Congratulations on very fine amplifier Anthony, it exceeded my expectations. You should be very proud of this design.
The grip it has controlling a speaker is quite remarkable and smoothness is outstanding. 4 hours straight, no bleeding ears, fatigue or head ache.
This review can also be found on the following link at Stereo.net.au http://www.stereo.net.au/forums/showpost.php?p=154573&postcount=62
Over the last few years I have tried a fair portion of the more popular DIY power amplifier designs on offer. The ones I admit to are from Aspen (AKSA 55, 55N, 55N+, Lifeforce 55), AudioSector (LM3875, LM4780), Aussie Amps (NX150), ESP (P3A, P101), SKA (GB150). I’m not going to compare the NXV200 to any of these amplifiers as they are well documented elsewhere.
I accidentally came upon the NXV200 after talking to Anthony on another matter and the entry price for a fully built amplifier module was very attractive. I do not run at super high SPLs but I do require the ability to run low impedance speakers (some of my designs dip less than 4R), so the amplifier I built uses 42V rails giving 80W into 8R and 130W into 4R which is more than enough for my requirements. The power supply differs to Anthony’s and consists of 6 - 4700uF Nichicon (KG) Gold Tunes in a "C" type arrangement with other little tricks. This was fed via a Harbuch 300VA 30-0-30 transformer and a standard 35A 400V bridge rectifier. Several input caps were tried starting with a 22uF BlackGate NX on the PCB, a 2.2uF Mundorf M-Cap at the RCA and 3.3uF Mundorf M-Cap Supreme at the RCA. In the end the Mundorfs might have had a slight edge in the higher registers but the BlackGate NX seemed to have tighter control, so is going to be used in the final amp.
The test system used a Cambridge 840C and a modded Sony CDP-990 as sources, a DIY Burson Buffer based pre and a NAD 106 pre amp, speakers were my designs with one a pseudo 3-way (Scan Speak S2905-970000, Scan Speak 18W8531 (coated), Vifa M22WR09-08) and the other a 2-way (Vifa XG18WH00-08, Peerless 810921). In other words, very capable and resolving.
Assembly of the module is a snap and the instructions cover most things that an experienced builder needs. If you have any doubts, Anthony is only an email away and does provide great support.
At startup and shutdown, there are no pops, thumps, farts, driver movement so all is well behaved and you don’t have to cringe when you fire up or shutdown.
The first thing that stands out is the amount of control and smoothness on offer. I have never heard an amplifier that controls the woofer so well and when the note finishes it stops on a dime. There’s no overhang at all and that really contributes to the fine bass tonal quality. The drive, dynamic capabilities, timing and pace are right on the money and allows the rhythm of the music to flow. A good example is Bélla Fleck’s "Flight of the Cosmic Hippo" which has some of the most awkward low bass known to man. The NXV200 controlled it extremely well allowing the timbre and strange quality of the bass to come through unimpeded which is very impressive as not many amps are faithful to it.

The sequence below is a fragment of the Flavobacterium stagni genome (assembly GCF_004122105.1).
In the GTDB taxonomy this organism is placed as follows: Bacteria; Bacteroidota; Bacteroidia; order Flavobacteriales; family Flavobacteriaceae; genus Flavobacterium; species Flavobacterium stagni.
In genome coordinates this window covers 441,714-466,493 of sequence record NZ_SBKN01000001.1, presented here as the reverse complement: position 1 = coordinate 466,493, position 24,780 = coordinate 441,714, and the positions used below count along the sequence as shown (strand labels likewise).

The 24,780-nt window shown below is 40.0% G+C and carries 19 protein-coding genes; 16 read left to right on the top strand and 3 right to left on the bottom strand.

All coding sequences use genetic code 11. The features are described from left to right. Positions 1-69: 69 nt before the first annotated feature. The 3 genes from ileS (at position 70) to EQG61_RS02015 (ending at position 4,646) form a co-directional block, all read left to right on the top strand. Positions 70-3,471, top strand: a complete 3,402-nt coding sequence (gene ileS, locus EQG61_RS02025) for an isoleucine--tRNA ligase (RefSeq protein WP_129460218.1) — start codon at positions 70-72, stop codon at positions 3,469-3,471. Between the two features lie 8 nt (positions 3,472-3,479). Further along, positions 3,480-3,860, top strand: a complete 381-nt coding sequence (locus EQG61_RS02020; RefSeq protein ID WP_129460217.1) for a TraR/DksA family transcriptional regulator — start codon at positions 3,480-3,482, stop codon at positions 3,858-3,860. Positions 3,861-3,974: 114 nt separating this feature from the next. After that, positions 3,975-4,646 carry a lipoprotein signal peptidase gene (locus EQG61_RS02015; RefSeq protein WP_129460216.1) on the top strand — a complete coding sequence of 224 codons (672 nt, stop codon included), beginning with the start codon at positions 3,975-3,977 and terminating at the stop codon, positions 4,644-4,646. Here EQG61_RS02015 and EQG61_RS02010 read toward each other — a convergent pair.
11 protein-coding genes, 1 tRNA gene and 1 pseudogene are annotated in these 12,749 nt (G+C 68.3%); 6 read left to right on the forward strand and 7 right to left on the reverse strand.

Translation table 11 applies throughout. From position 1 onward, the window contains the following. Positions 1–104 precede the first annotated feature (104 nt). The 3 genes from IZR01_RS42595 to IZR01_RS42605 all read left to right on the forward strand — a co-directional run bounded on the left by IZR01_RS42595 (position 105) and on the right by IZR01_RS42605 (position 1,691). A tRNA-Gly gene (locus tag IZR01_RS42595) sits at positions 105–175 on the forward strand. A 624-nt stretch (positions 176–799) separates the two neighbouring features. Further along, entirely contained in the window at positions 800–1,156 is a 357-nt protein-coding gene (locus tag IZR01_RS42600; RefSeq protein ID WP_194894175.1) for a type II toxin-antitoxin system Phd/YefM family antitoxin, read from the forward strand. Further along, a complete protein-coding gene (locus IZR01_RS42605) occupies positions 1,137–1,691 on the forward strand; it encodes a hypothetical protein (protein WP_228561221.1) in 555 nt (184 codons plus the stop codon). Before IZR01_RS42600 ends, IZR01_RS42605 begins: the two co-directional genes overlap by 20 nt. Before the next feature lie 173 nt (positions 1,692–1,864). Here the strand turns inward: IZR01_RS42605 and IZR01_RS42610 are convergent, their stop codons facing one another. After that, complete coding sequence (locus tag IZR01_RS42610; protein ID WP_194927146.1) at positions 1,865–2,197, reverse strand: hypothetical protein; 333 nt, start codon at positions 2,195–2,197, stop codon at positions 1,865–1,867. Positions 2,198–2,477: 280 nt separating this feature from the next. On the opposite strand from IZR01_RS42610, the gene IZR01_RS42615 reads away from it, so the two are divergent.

This amplifier majors on smoothness and there is no bleeding ears factor here. I’m a large fan of the great late Eva Cassidy and since a lot of the recordings are raw, lesser amplifiers can shred your ears when she hits those higher notes, but not the NXV200. It remained composed, the voice flowed and the presentation was completely musical allowing a good insight into this great performer’s music and voice. I’ve heard so many commercial amplifiers out there that get this so wrong and in the end, the user hardly uses them.
This smoothness does have a small downside and all amplifier designs are compromises. The top end can be a little polite at times and some of the detail in the background does not completely have it’s own space. It’s still there but in the mix. This by the way is not a bad thing and will only upset the detail freaks out there but if you value musicality, then it’s not an issue and I found it mattered nought. If I want massive detail, I have other amps for that but they sometimes can become fatiguing, especially with a lot of the later CDs.... you takes your choice. The overall presentation is very refined indeed you can’t seem to do critical listening as it just draws you into the music with it’s presentation. There is no fatigue factor at all and the first listening session was 4 hours and I just grabbed disc after disc with the foot tapping and a grin.
It’s important to get the combination of components right and that’s the hardest thing to do in this game. The NXV200 will be used in my office with some nearfield monitors so it’s smoothness and control is very important. An edgy sound in this location is not desirable. I would suggest that the NXV200 be partnered with equipment that are neutral or on the bright side of neutral as that would provide the best balance. If you have a system that is edgy and making your ears bleed, then this could be the ticket to happier listening. I would not put it in a dull system and that would degrade the sonics on offer and kill the overall presentation.
This next comment is not meant to be degrading but is a compliment. It’s a bit like the NAD philosophy where you get a nice full bass, open mids, refined presentation, paint a nice image and don’t let the top end offend. Not a bad place to be and a fine design choice which places musical enjoyment foremost.
All in all, a fine amplifier indeed and congratulations go to Anthony.
Peter from RZaudio (aka rabbitz) . NSW, Australia